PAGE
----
She’s Gotta Have It

From the opening credits of Spike Lee’s seminal film, She’s Gotta Have It, viewers in 1986 were able to recognize the presence of an extraordinary talent. For it was Lee, a graduate of the New York University’s Tisch School of the Arts (which also produced Down by Law director Jim Jarmusch), who brought black cinema back to the forefront of American consciousness, simultaneously reintroducing black characters, reinvigorating an independent mode of production, and creating a new aesthetic.

Black film had had an extraordinary presence in America in the ‘30s when director Oscar Micheaux’s “all colored” or “race” films played to large but segregated audiences. By the ‘80s, however, black film was largely a joke. Blacks appeared in Hollywood films as comic relief, either as male, sexless buffoons or as sexually inert mammies. Neither character type touched the other, maintaining an asexuality that offered comfort in the alabaster wasteland of historical misrepresentation. This was a condition that Lee rectified in perhaps the film’s most significant contribution to black cinematic history: real people with real lives, touching.

From the beginning, Lee’s plan was to represent the real life concerns of black men and women. As a native of Brooklyn and the son of a school teacher and musician, Lee had been exposed from an early age to the myriad complexities of life. From this grew an unparalleled filmic intelligence, one that rushed past the slower eddies of standard cinema, pushing into unexplored ravines of thought and offering a form of visual presentation we did not know we were prepared to accept. In the darkened cinema space, during the opening sequence, beautiful in its black-and-whiteness, David Lee’s startlingly fresh photographs set the scene (Brooklyn) of Nola Darling’s life and loves. We prepared ourselves for a quiet evocation of complacent youth—not at all what the film turned out to be, but I am writing here of expectations, and what we had grown to expect of black cinema in general. We did not expect anything of Nola Darling, really, except a watered-down version of her forebears.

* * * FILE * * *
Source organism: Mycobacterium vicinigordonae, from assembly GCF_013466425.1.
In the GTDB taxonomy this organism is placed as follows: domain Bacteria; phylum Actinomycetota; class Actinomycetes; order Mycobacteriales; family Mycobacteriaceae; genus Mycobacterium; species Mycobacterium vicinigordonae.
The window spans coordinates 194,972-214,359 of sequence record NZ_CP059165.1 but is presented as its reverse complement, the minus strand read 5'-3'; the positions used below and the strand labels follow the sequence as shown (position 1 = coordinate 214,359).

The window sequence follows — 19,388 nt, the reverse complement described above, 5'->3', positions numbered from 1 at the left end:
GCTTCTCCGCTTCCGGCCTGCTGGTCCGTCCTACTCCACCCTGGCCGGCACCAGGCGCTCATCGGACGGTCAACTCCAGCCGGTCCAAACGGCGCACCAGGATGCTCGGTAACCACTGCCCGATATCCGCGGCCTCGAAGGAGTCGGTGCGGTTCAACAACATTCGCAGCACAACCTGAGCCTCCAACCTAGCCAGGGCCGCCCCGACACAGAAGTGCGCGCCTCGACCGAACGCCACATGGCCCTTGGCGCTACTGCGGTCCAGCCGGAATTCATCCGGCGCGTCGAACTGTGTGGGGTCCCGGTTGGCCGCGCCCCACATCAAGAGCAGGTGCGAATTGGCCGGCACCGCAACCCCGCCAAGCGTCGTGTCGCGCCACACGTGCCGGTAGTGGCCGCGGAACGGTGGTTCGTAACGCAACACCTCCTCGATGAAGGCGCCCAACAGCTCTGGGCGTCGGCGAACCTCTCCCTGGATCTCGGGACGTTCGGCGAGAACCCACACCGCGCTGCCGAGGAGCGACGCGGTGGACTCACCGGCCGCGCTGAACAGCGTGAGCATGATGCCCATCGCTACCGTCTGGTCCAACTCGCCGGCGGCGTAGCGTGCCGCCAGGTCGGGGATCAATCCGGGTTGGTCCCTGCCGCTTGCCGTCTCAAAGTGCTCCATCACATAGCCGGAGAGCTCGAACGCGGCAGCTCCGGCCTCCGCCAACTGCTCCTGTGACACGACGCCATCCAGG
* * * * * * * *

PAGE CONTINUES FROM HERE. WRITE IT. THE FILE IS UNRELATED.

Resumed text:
But Nola was different. Nola was different because she was a studied, amused, and distanced subject with a being apart from Lee’s vision, even as he created her. And that is the hallmark of an artist: to create the frame in which a character can exist fully, independently. Nola, then, was the first image of the independent black woman and this image is doubly provocative in being wholly female and entirely sexual. She stands surrounded by a gallery of male characters (including Lee himself as the inimitable, classic, comedic creation, Mars Blackmon) who did not attempt to understand Nola because she interfered, jarred, and messed with their (very shaky) ideas about their own insecure male identity.

None of this would have come to the fore had Lee not elected to tell his tale in the sparest terms imaginable, a style that Lee, the inveterate filmgoer, inherited from an artistic forefather, French filmmaker Robert Bresson. But Lee’s style is what he terms a “guerrilla style”. It is rough, confrontational, and makes the necessities of a low budget into virtues. Part of the credit for the film’s incredible visual style must go to Ernest Dickerson, the cinematographer. Dickerson and Lee met at NYU and began working together on Lee’s student film, Joe’s Bed-Stuy Barbershop: We Cut Heads, and the collaboration has continued through all of Lee’s films to date.

She’s Gotta Have It is a watershed in American filmmaking, and in Lee’s career, for a number of reasons: it depicts love with very little external torment; it shows youth culture being responsible for itself; and it offers humor without buffoonery. Lee made the film for a song ($175,000 at final cost, including post-production) and as always, ingenuity was the key. This ingenuity has since inspired other filmmakers, low on financing but high on ideas and the desire to continue a tradition. In terms of Lees own career, She’s Gotta Have It demonstrates a certain innocence. Never again would Lee see relationships between men and women (a central motif in his work) with such lyricism. Indeed, School Daze, Jungle Fever, and Malcolm X are marked by a deep, romantic cynicism and watchfulness which Lee did not have in She’s Gotta Have It: his first film demonstrates a certain folly and trust that has since been lost. Sitting in the dark, watching Spike Lee at the beginning with She’s Gotta Have It felt like the beginning of something, something made over, something made new.

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